Let’s hope that Minneapolis Tribune photographer Earl Seubert had plenty of candy on hand when the cheerful “trick-and-treaters” below leaned into the entryway of his St. Louis Park home. The original caption describes Seubert as “a regular goblin with camera and strobe.” But not in a scary way: The kids clearly enjoyed the moment, knowing that treats such as Salted Nut Rolls, Smarties and Milky Ways would soon fall into their sacks.
What were your favorite Halloween candies? Least favorite? First costume? Scariest moment? As always, your memories -- and feedback -- are much appreciated.
Look closely at the marvelous details in this photo: The winter coats and warm caps; the kid at bottom left wearing a store-bought "Howdy Doody's Indian Princess" fringed costume paired incongruously with a plastic pirate mask; the homemade monster mask at right; the blonde girl's beads; and all the energy in every smile.
The original caption helpfully noted that the 11 youngsters didn’t actually "crash through glass to stick their heads and treat sacks into the entrance hall — Seubert hasn’t put on his storm door yet.” Looks like the door was in place; it’s the storm window that was missing, most likely set aside to allow sack-toting tricksters unfettered access to the candy inside.
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Daniel Hoyt telephoned City Clerk Knott yesterday that he had shot a coyote "at 30 rods" from his house, 395 Twenty-third avenue southeast, and that he would appear soon at the city hall to claim a bounty of $7.50.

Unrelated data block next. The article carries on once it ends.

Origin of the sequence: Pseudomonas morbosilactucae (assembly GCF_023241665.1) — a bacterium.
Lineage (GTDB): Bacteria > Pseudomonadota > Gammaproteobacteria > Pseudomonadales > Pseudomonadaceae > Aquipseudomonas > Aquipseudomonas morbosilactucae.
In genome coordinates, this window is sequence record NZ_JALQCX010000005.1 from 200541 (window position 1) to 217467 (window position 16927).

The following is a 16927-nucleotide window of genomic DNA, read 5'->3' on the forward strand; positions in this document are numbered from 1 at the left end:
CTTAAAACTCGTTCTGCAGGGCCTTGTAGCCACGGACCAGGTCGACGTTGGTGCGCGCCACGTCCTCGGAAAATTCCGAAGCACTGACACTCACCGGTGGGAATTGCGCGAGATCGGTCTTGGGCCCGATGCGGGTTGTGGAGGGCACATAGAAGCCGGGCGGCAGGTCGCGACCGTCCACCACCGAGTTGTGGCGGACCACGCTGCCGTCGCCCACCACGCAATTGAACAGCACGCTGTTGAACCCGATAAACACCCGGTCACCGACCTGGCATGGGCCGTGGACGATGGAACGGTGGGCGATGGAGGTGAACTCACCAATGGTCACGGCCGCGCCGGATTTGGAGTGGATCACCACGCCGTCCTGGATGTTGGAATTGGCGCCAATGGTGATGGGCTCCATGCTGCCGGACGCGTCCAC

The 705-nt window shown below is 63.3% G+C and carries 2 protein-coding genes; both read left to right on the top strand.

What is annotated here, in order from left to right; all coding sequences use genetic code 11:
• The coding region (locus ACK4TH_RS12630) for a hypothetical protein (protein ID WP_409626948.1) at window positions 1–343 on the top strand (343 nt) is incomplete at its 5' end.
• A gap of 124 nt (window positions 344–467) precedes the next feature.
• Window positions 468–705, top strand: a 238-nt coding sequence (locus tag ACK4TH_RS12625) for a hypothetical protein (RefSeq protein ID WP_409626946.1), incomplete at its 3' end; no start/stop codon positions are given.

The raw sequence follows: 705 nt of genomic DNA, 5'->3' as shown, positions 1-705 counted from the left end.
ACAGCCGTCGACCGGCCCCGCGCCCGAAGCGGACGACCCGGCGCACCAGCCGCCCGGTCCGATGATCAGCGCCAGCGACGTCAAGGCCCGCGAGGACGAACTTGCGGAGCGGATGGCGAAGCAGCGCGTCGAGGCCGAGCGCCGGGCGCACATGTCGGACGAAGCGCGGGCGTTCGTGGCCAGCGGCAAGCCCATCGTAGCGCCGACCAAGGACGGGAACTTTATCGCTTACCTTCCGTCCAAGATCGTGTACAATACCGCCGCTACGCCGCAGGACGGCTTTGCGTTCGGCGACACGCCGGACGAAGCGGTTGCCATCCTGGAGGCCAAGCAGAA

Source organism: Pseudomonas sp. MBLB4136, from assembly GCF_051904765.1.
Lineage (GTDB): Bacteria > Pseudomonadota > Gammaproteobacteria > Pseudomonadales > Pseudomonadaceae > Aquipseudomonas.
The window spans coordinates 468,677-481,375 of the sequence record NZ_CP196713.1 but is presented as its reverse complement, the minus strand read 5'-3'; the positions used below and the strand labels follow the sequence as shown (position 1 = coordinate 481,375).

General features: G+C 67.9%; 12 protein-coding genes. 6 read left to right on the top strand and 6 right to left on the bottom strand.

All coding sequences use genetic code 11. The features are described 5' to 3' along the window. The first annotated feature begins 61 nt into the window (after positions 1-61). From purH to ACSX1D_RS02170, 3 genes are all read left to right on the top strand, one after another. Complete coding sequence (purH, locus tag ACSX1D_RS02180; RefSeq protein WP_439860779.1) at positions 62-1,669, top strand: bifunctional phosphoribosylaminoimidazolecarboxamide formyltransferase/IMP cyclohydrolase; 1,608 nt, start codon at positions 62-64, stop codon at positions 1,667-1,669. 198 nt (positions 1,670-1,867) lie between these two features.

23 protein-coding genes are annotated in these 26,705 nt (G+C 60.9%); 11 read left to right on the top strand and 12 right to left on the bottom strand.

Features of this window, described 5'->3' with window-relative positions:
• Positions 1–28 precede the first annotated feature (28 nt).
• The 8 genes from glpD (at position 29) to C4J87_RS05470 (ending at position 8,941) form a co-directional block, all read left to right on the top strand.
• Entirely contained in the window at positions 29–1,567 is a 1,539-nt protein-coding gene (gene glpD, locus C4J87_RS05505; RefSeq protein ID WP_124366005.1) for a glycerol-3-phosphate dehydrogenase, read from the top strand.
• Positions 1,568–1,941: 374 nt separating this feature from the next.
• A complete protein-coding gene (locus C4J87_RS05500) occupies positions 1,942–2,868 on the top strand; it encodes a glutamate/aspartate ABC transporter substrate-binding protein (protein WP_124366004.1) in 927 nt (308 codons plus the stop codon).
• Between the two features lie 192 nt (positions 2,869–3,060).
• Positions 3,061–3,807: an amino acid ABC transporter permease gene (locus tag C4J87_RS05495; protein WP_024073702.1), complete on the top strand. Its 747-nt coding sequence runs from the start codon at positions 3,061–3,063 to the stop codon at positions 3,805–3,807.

Before Fixit, there was Mr. Fixit, a quirky amalgam of Dear Abby, Google and T.D. Mischke. He deftly answered questions about food stains, home repair and city ordinances. But he also offered advice to the lovelorn and offbeat philosophical musings. And if you had a question of an extremely personal nature, he'd send you a response by mail, provided you sent him a stamped, self-addressed envelope. An interactive feature of the first order!
Thanks to Prohibition, criminal gangs plagued the Twin Cities in the 1920s and '30s. A corrupt St. Paul Police Department provided safe haven to gangsters and crooks of the era, as long as they agreed to stay out of trouble while in the city. The task of keeping the bad boys in line fell to "Dapper Dan" Hogan, a speakeasy owner and underworld leader. On December 4, 1928, Hogan, "whose word was known to be law among many criminals," was killed by a car bomb in the garage behind his St. Paul home. Rival gangsters were the likely culprits, but his murder was never officially solved.
"Women of the flats stood guard over their thresholds while police attempted to eject them for failure to pay rent on the grounds on which the dwellings stand. A near-riot was halted when a second court order was served on police, ordering a stay of the ejections."
"The designs this year," said a dealer in speaking of the trade, "are if anything, prettier than ever; everything runs to flowers, the old style of paper lace with bleeding hearts and dagger accompaniments have almost gone out of date. Some of the more elaborate like this one (holding up a magnificent design of plush) come us high as $20, but a girl has got to be pretty solid to receive as costly a token as this."